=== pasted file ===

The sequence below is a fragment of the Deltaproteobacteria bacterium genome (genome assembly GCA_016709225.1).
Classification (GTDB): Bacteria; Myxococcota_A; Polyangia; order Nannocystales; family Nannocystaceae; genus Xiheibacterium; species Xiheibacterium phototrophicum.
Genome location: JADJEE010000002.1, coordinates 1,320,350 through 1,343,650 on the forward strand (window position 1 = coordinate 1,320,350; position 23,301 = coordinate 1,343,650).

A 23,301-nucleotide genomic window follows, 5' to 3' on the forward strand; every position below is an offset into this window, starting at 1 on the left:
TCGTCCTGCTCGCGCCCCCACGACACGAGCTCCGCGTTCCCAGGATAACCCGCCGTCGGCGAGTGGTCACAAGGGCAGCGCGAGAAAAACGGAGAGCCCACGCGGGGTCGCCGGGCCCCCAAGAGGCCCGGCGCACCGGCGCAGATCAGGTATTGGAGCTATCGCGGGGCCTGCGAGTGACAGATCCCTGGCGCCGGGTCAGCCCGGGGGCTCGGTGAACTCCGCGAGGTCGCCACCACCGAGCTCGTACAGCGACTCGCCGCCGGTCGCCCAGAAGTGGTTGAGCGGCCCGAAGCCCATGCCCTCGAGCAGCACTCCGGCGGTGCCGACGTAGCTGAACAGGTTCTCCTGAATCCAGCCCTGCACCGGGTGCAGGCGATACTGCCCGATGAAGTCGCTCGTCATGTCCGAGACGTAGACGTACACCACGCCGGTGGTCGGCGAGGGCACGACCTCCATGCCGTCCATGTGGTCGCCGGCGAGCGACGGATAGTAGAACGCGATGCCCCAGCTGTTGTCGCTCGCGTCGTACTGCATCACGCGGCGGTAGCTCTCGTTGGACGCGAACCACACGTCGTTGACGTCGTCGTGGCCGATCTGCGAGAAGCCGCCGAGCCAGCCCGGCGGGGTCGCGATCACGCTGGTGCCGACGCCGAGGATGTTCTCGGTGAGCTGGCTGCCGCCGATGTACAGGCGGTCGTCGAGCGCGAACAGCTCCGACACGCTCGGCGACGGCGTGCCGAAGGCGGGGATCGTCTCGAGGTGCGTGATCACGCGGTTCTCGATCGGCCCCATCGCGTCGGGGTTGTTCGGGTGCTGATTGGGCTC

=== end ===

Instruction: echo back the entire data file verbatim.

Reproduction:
The sequence below is a fragment of the Deltaproteobacteria bacterium genome (genome assembly GCA_016709225.1).
Classification (GTDB): Bacteria; Myxococcota_A; Polyangia; order Nannocystales; family Nannocystaceae; genus Xiheibacterium; species Xiheibacterium phototrophicum.
Genome location: JADJEE010000002.1, coordinates 1,320,350 through 1,343,650 on the forward strand (window position 1 = coordinate 1,320,350; position 23,301 = coordinate 1,343,650).

A 23,301-nucleotide genomic window follows, 5' to 3' on the forward strand; every position below is an offset into this window, starting at 1 on the left:
TCGTCCTGCTCGCGCCCCCACGACACGAGCTCCGCGTTCCCAGGATAACCCGCCGTCGGCGAGTGGTCACAAGGGCAGCGCGAGAAAAACGGAGAGCCCACGCGGGGTCGCCGGGCCCCCAAGAGGCCCGGCGCACCGGCGCAGATCAGGTATTGGAGCTATCGCGGGGCCTGCGAGTGACAGATCCCTGGCGCCGGGTCAGCCCGGGGGCTCGGTGAACTCCGCGAGGTCGCCACCACCGAGCTCGTACAGCGACTCGCCGCCGGTCGCCCAGAAGTGGTTGAGCGGCCCGAAGCCCATGCCCTCGAGCAGCACTCCGGCGGTGCCGACGTAGCTGAACAGGTTCTCCTGAATCCAGCCCTGCACCGGGTGCAGGCGATACTGCCCGATGAAGTCGCTCGTCATGTCCGAGACGTAGACGTACACCACGCCGGTGGTCGGCGAGGGCACGACCTCCATGCCGTCCATGTGGTCGCCGGCGAGCGACGGATAGTAGAACGCGATGCCCCAGCTGTTGTCGCTCGCGTCGTACTGCATCACGCGGCGGTAGCTCTCGTTGGACGCGAACCACACGTCGTTGACGTCGTCGTGGCCGATCTGCGAGAAGCCGCCGAGCCAGCCCGGCGGGGTCGCGATCACGCTGGTGCCGACGCCGAGGATGTTCTCGGTGAGCTGGCTGCCGCCGATGTACAGGCGGTCGTCGAGCGCGAACAGCTCCGACACGCTCGGCGACGGCGTGCCGAAGGCGGGGATCGTCTCGAGGTGCGTGATCACGCGGTTCTCGATCGGCCCCATCGCGTCGGGGTTGTTCGGGTGCTGATTGGGCTC